Time#+ and usec

Hello,

The following results look buggy. I tried with Ruby 1.6.7 and 1.7.2.

(Time.at(0) + .1).usec # => 100000
(Time.at(0) + .2).usec # => 200000
(Time.at(0) + .3).usec # => 299999
(Time.at(0) + .4).usec # => 400000

···


mike

In article 8248e2a3.0209141306.7677f2d3@posting.google.com,
Michael Witrant wrote:

Hello,

The following results look buggy. I tried with Ruby 1.6.7 and 1.7.2.

(Time.at(0) + .1).usec # => 100000
(Time.at(0) + .2).usec # => 200000
(Time.at(0) + .3).usec # => 299999
(Time.at(0) + .4).usec # => 400000

Smells like floating point arithmetic in action to me … try

[0.1, 0.2, 0.3, 0.4, 0.5].each { |f|
puts ‘%.20f’ % f
}

And have a look at http://docs.sun.com/source/806-3568/ncg_goldberg.html

Hope this helps,

Mike

···


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Looks to me like your standard “base 10 numbers can’t necessarily be
represented exactly in a base 2 system” issue.

···

— Michael Witrant mike.pub@lepton.fr wrote:

Hello,

The following results look buggy. I tried with Ruby 1.6.7 and
1.7.2.

(Time.at(0) + .1).usec # => 100000
(Time.at(0) + .2).usec # => 200000
(Time.at(0) + .3).usec # => 299999
(Time.at(0) + .4).usec # => 400000

=====

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Yep. For example,

% ruby -rieee754hack -e’[0.1,0.2,0.3,0.4,0.5].each{|i| puts i.human_readable}’
+1 * 0b1.1001100110011001100110011001100110011001100110011010 * 2**(1019-1023)
+1 * 0b1.1001100110011001100110011001100110011001100110011010 * 2**(1020-1023)
+1 * 0b1.0011001100110011001100110011001100110011001100110011 * 2**(1021-1023)
+1 * 0b1.1001100110011001100110011001100110011001100110011010 * 2**(1021-1023)
+1 * 0b1.0000000000000000000000000000000000000000000000000000 * 2**(1022-1023)
%

But my FreeBSD box reports 100000, 200000, 300000 and 400000 for
(Time.at(0)+0.1).usec etc. The result seems to depend on the
implementation of modf(3) which is used in time.c:time_plus().

– Gotoken

···

At Sun, 15 Sep 2002 09:02:57 +0900, Michael Campbell wrote:

(Time.at(0) + .1).usec # => 100000
(Time.at(0) + .2).usec # => 200000
(Time.at(0) + .3).usec # => 299999
(Time.at(0) + .4).usec # => 400000

Looks to me like your standard “base 10 numbers can’t necessarily be
represented exactly in a base 2 system” issue.

This is not the whole story IMHO. You have to take rounding issues in
account. If ruby rounded the value to full microseconds in the usual way,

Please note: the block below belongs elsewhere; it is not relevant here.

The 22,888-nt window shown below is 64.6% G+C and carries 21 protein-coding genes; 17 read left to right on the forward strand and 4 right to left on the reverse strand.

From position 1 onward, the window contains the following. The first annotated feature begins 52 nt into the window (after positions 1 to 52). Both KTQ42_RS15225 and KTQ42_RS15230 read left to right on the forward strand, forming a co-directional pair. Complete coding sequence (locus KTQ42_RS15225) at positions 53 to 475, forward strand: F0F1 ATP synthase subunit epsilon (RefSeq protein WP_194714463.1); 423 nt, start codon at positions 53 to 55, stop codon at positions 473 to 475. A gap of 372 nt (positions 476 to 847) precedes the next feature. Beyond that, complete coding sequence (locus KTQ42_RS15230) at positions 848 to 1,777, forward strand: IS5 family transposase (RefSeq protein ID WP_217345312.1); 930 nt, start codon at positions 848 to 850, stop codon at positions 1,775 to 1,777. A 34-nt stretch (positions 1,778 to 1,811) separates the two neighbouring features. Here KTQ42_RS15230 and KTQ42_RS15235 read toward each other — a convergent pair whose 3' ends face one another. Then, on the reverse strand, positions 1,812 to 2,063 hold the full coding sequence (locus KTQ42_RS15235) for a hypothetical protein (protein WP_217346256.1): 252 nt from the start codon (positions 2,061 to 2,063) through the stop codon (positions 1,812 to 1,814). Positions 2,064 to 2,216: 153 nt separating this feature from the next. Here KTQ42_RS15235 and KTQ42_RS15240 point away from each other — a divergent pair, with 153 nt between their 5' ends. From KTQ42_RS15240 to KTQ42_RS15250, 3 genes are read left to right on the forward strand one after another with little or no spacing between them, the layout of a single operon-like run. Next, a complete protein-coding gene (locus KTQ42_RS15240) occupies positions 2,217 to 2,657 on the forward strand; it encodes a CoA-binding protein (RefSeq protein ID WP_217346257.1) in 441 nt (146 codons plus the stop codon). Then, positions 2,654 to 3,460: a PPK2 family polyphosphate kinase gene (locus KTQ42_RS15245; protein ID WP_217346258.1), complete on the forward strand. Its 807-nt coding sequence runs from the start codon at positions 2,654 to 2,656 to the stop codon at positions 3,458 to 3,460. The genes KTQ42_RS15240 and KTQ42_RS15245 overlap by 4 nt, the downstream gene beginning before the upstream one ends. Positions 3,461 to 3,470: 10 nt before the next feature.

you would see 300000 instead of 299999. The precision of a double is still
just enough to discriminate full microseconds in a date (when zero is
1970/1/1 and proper rounding is applied).

I don’t know for sure, but I suspect that ruby is always rounding down
dates and times by intention – otherwise, what would happen to

Time.utc(1970,12,31,23,59,59,999999) + .9e-6

Rounding up the microseconds value may also alter everything else in the
date, including the year. Would you want that?

Tobias

···

On Sat, 14 Sep 2002, Mike Stok wrote:

In article 8248e2a3.0209141306.7677f2d3@posting.google.com,
Michael Witrant wrote:

Hello,

The following results look buggy. I tried with Ruby 1.6.7 and 1.7.2.

(Time.at(0) + .1).usec # => 100000
(Time.at(0) + .2).usec # => 200000
(Time.at(0) + .3).usec # => 299999
(Time.at(0) + .4).usec # => 400000

Smells like floating point arithmetic in action to me … try

[0.1, 0.2, 0.3, 0.4, 0.5].each { |f|
puts ‘%.20f’ % f
}

Hi,

This is not the whole story IMHO. You have to take rounding issues in
account. If ruby rounded the value to full microseconds in the usual way,
you would see 300000 instead of 299999. The precision of a double is still
just enough to discriminate full microseconds in a date (when zero is
1970/1/1 and proper rounding is applied).

Currently rounding isn’t applied.

I don’t know for sure, but I suspect that ruby is always rounding down
dates and times by intention – otherwise, what would happen to

Time.utc(1970,12,31,23,59,59,999999) + .9e-6

Rounding up the microseconds value may also alter everything else in the
date, including the year. Would you want that?

Is it correct? 23:59:59.9999999 is next day?

Anyway, following is rounding patch, but why round() doesn’t
work on my box?

Index: time.c

···

At Mon, 16 Sep 2002 19:30:33 +0900, Tobias Peters wrote:

RCS file: /cvs/ruby/src/ruby/time.c,v
retrieving revision 1.68
diff -u -2 -p -r1.68 time.c
— time.c 8 Sep 2002 12:59:07 -0000 1.68
+++ time.c 16 Sep 2002 14:34:19 -0000
@@ -969,5 +969,5 @@ time_plus(time1, time2)
}
#endif

  • usec = tobj->tv.tv_usec + (time_t)(d*1e6);
  • usec = (time_t)(tobj->tv.tv_usec + d*1e6 + 0.5);
    sec = tobj->tv.tv_sec + (time_t)f;

@@ -1016,5 +1016,5 @@ time_minus(time1, time2)
}
#endif

  • usec = tobj->tv.tv_usec - (time_t)(d*1e6);
  • usec = (time_t)(tobj->tv.tv_usec - d*1e6 + 0.5);
    sec = tobj->tv.tv_sec - (time_t)f;
    #ifdef NEGATIVE_TIME_T


Nobu Nakada